A year later, the St. Louis Cardinals are in the same position.
As the trade deadline approached in 2011, the Cardinals' needs were defined: a starting pitcher and bullpen help.
They connected with the Toronto Blue Jays in a late-July trade that landed Edwin Jackson for the rotation, Marc Rzepczynski and Octavio Dotel for the bullpen and Corey Patterson for outfield depth.
All it cost the Cardinals was enigmatic outfielder Colby Rasmus, who clearly needed a fresh start, and three pitchers we may never hear from again: Trever Miller, Brian Tallet and P.J. Walters.
It was a steal of a deal.
The Cardinals went 45-23 (.662) from that point, and would not have won their 11th World Series championship without the contributions of Jackson, Rzepczynski and Dotel.
Sure, Jackson moved on to the Washington Nationals and Dotel signed with the Detroit Tigers in the offseason. So what? The Cardinals had their title.
As the Cardinals meander around the .500 mark this summer, their first under manager Mike Matheny, what are the team's needs?
To begin with, health. The extended losses of Lance Berkman, Jon Jay, Skip Schumaker, Chris Carpenter, Jaime Garcia and Kyle McClellan can't be understated. All were expected to be key pieces to the puzzle.
Carlos Beltran and Matt Holliday have been banged up, too, although they've managed to avoid the disabled list. Rookie Matt Carpenter, an early season sensation, hasn't been so lucky.
The Cardinals, if they want to stay in playoff contention, must be proactive, particularly as it relates to starting pitching.
They can't wait for Chris Carpenter and Garcia to rejoin the rotation. There are no guarantees they will. Even if they do, how effective can they realistically be?
General Manager John Mozeliak must be on the prowl for starting pitchers, preferably two of them.
The Cardinals already have tapped into their thin starting pitching depth in the minor leagues, hoping Joe Kelly can plug a hole. Predictably, early results have been mixed.
Top pitching prospect Shelby Miller has been a bust at Class AAA Memphis, tempering the optimism that this would be the breakthrough year in his development.
Kyle Lohse and Lance Lynn are having strong seasons, but Adam Wainwright still isn't Adam Wainwright. And Jake Westbrook, after a solid beginning, is 2-4 with a 5.67 ERA in his last eight starts, despite his gem Wednesday in Detroit.
It will be interesting to see whether the Cardinals are willing to do business with one of their National League Central rivals, where three of the most coveted starting pitchers reside.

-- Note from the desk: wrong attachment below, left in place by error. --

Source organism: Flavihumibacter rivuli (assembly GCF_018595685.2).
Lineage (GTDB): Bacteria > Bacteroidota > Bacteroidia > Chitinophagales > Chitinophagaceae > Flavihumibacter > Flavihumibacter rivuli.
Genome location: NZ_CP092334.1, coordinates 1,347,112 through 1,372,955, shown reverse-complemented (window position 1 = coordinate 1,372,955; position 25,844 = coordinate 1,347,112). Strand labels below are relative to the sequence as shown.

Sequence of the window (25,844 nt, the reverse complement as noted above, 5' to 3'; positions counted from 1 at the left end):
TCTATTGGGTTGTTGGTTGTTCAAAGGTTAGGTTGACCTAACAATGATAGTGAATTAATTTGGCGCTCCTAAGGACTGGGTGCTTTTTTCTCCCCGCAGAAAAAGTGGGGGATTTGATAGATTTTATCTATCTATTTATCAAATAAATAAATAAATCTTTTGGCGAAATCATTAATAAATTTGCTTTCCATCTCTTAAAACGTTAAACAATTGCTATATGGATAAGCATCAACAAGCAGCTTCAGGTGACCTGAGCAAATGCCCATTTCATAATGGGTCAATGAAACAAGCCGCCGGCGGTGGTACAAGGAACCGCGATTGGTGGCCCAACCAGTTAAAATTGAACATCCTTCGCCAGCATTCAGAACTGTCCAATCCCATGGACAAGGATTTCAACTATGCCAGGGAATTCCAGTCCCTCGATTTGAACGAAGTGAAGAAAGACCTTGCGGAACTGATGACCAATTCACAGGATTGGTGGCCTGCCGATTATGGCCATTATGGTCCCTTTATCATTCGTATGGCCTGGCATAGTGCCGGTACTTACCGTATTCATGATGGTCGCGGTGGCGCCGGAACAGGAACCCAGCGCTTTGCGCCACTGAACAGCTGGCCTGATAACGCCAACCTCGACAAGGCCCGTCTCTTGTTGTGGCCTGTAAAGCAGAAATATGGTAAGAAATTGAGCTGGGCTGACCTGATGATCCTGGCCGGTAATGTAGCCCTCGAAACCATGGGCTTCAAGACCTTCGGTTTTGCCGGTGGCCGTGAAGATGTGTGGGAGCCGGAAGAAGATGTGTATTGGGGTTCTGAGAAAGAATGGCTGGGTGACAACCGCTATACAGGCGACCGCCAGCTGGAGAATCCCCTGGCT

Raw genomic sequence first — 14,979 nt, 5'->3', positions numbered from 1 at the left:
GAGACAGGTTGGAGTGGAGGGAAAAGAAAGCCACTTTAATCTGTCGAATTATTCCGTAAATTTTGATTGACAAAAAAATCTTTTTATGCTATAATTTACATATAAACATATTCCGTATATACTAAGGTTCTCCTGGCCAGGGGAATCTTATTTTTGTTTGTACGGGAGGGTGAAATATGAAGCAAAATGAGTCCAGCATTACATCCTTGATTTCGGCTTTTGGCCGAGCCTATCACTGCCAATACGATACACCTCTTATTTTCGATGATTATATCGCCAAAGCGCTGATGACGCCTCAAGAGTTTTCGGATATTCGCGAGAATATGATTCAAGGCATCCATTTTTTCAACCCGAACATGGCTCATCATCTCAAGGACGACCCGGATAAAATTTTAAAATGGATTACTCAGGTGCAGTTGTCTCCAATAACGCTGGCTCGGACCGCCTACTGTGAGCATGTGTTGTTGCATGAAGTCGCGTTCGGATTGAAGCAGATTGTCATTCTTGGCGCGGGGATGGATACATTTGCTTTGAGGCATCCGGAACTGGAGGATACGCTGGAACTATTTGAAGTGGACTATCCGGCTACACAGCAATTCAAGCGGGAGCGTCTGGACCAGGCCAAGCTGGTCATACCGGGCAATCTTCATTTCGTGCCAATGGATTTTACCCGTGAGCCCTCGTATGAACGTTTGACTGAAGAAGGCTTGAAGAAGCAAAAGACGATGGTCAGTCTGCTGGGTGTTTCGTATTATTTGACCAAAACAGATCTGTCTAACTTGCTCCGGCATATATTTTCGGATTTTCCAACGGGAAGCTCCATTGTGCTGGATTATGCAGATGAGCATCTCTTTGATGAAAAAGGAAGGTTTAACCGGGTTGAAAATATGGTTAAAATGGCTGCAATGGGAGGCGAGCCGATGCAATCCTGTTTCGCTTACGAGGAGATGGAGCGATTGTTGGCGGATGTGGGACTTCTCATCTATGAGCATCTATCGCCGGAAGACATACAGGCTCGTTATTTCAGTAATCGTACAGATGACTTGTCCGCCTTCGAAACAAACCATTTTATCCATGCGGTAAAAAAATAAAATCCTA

I'm guessing not. Regardless, Mozeliak should at least make inquiries to the Chicago Cubs and Milwaukee Brewers.
The Cubs have Ryan Dempster, 35, and Matt Garza, 28, on the block. Either one would greatly bolster the Cardinals' rotation.
However, Dempster (3-3, 2.11 ERA) was placed on the disabled list Monday with tightness in the lat muscle under his right shoulder --an injury that isn't considered serious.
Dempster, who had thrown 22 consecutive scoreless innings before being sidelined, would cost less than Garza (3-5, 4.07 ERA) and conceivably would be easier to sign beyond this season.
The Cubs want to stockpile prospects in their latest rebuilding project and no doubt would ask for Miller and others for Garza.
All this probably is frivolous talk, considering the Cardinals and Cubs have not made a trade with one another since August 2002 and have made just two deals in the last 32 years.
Defending NL Central champion Milwaukee, struggling to find footing in the race, could decide to make available former Cy Young Award-winner Zack Greinke, 28, since negotiations have stalled on a long-term contract.
Greinke (7-2, 3.10 ERA), like Dempster and Garza, is signed only through this season. He would provide a huge lift to the Cardinals.
A handful of other pitchers also might tempt Mozeliak, including Cole Hamels, Joe Saunders and Jeremy Guthrie.
Mozeliak also needs to add a left-handed reliever. Rzepczynski is battling issues with his once-baffling curveball and hasn't been as effective as last season. Sam Freeman has struggled in his rookie season, and there are no other in-house candidates.
If it all sounds familiar, it should. It's 2011 all over again. What's left to see is whether Mozeliak hits another home run.